Sometimes, situations hit our households in ways that we could never imagine. I often think about the subject of bullying and just how I would advise others to deal with this type of thing.
I was never bullied growing up.
In fact, I was one of the more popular kids as I was automatically initiated in as part of the “in” crowd. I can only assume this was due to the fact that my older siblings had already paved the way and earned our family respect in the neighborhood.
However, I wasn’t as fortunate to miss the bullying dilemma with my own child.
I can recall like it was yesterday when I noticed a change in her behavior when she was in the seventh grade of elementary school.
It started with her lack of enthusiasm to attend school, coupled with her change in dress and actions of becoming withdrawn and insecure about her looks. As I continued to pry, she let go and finally told me exactly what was going on.
She was being bullied.
Not my baby, this wasn’t happening to her…to us.
After I picked my mouth up off the floor and got control of my emotions we sat and talked this thing out.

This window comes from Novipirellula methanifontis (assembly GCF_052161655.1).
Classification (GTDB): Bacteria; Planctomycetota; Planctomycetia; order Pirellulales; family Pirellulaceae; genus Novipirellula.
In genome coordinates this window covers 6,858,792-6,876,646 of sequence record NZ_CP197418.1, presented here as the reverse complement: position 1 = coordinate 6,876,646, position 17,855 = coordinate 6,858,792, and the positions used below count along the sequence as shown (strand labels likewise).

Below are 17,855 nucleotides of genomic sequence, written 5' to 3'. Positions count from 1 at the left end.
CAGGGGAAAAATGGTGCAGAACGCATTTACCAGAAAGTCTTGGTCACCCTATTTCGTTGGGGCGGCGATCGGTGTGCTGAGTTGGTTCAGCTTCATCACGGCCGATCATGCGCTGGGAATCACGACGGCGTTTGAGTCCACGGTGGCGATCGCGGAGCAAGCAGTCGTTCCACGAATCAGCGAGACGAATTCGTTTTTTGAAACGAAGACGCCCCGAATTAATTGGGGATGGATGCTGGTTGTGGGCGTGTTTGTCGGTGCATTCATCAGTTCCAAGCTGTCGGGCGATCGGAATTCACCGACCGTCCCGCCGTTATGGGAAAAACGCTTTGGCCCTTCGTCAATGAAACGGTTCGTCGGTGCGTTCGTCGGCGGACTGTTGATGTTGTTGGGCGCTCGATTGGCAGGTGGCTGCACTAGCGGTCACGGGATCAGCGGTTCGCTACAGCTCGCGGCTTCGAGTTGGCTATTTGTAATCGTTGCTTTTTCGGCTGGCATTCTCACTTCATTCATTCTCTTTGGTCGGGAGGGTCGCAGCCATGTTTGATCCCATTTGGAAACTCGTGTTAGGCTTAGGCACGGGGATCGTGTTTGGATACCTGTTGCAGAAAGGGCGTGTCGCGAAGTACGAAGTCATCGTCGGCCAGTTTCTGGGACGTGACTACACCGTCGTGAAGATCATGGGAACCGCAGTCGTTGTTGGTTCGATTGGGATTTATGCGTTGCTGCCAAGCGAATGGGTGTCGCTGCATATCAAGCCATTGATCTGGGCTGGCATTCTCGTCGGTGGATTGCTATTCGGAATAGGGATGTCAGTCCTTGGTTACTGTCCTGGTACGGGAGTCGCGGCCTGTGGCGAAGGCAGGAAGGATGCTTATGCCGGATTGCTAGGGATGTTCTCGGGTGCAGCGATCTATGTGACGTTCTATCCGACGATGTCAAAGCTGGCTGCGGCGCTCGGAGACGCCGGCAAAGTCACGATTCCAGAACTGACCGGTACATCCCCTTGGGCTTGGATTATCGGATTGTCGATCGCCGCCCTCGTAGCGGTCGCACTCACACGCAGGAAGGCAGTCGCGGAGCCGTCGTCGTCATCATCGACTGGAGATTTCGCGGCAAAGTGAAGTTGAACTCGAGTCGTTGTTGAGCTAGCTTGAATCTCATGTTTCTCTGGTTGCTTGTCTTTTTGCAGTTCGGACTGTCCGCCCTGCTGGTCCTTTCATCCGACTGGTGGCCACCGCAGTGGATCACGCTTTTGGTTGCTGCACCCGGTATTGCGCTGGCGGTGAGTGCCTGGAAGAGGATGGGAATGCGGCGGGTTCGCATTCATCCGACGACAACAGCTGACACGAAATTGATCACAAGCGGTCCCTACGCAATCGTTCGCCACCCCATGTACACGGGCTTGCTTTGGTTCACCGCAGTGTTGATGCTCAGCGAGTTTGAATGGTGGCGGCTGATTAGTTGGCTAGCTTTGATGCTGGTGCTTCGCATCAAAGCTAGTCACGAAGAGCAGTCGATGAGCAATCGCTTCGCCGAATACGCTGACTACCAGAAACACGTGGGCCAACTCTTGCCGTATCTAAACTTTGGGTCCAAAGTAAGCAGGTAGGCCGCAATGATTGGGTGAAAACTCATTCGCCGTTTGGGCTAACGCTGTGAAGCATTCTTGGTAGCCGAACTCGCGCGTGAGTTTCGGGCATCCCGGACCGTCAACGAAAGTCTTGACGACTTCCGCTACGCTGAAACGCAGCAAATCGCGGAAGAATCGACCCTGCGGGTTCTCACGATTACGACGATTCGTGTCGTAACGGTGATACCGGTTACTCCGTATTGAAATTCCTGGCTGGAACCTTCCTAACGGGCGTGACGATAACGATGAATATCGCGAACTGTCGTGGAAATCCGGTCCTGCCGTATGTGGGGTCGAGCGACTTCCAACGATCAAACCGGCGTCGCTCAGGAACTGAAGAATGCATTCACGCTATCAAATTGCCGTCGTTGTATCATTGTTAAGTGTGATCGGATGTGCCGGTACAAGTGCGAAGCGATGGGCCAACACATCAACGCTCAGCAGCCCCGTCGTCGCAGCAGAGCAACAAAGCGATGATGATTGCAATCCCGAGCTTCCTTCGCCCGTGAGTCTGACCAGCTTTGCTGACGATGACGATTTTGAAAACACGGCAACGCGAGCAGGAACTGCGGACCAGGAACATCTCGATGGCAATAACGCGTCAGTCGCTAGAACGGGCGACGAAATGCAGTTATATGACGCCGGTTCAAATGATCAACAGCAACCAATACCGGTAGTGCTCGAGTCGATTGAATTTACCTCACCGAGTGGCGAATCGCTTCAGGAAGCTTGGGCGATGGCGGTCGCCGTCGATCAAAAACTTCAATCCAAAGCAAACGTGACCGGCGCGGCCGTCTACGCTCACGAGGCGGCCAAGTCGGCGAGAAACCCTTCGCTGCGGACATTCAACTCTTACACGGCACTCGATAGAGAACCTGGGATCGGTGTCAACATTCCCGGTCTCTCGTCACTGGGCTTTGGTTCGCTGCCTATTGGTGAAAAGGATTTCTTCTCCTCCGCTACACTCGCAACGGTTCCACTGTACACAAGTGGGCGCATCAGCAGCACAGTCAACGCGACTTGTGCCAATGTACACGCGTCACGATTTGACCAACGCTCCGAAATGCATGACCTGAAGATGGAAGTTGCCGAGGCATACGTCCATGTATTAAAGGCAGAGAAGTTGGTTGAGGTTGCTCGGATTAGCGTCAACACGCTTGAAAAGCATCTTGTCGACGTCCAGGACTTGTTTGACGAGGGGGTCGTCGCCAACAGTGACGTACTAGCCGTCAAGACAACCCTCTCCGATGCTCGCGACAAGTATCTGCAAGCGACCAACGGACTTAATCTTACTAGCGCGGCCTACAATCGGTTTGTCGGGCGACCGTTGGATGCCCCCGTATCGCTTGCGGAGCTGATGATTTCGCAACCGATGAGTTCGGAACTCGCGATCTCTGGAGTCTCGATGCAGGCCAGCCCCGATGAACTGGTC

These “mean girls” for lack of a better description of what I actually called them, had my daughter petrified.
She was downplaying herself by not wearing her hair in the cute fashionable hairstyles she once wore, she no longer wore her jewelry to school, she was in uniform so there was no change in dress but she totally became someone I didn’t know and I couldn’t figure out why.
Sometimes, we as parents miss the signs that are right under our noses as we attempt to make a living and better our situations for our families.
These girls were making her feel ugly from the inside out and of course I had to constantly reassure her of her beauty and intelligence.
Now comes the whammy, she pleaded with me not to go to the school and tell the administrators. At that time, these “mean girls” were carrying box cutters and she feared that they would retaliate and slash her face as she walked home alone from school.
Of course I was livid and felt helpless as a mother.
I knew that it was my obligation to protect my young. I didn’t want to betray her trust and I didn’t want these “mean girls” to get away with this mess either so I was torn.
Ultimately, after careful deliberation I ended up transferring her out of the school into a much smaller Christian-based school with one-on-one teacher-student involvement. She began to excel.
I too felt as though I was bullied in this situation but I knew I had to do what was best for my child.
My advice to mothers is to pay attention to the signs no matter how subtle.
My advice to bullies is to stop this action at once! It’s damaging in more ways than one.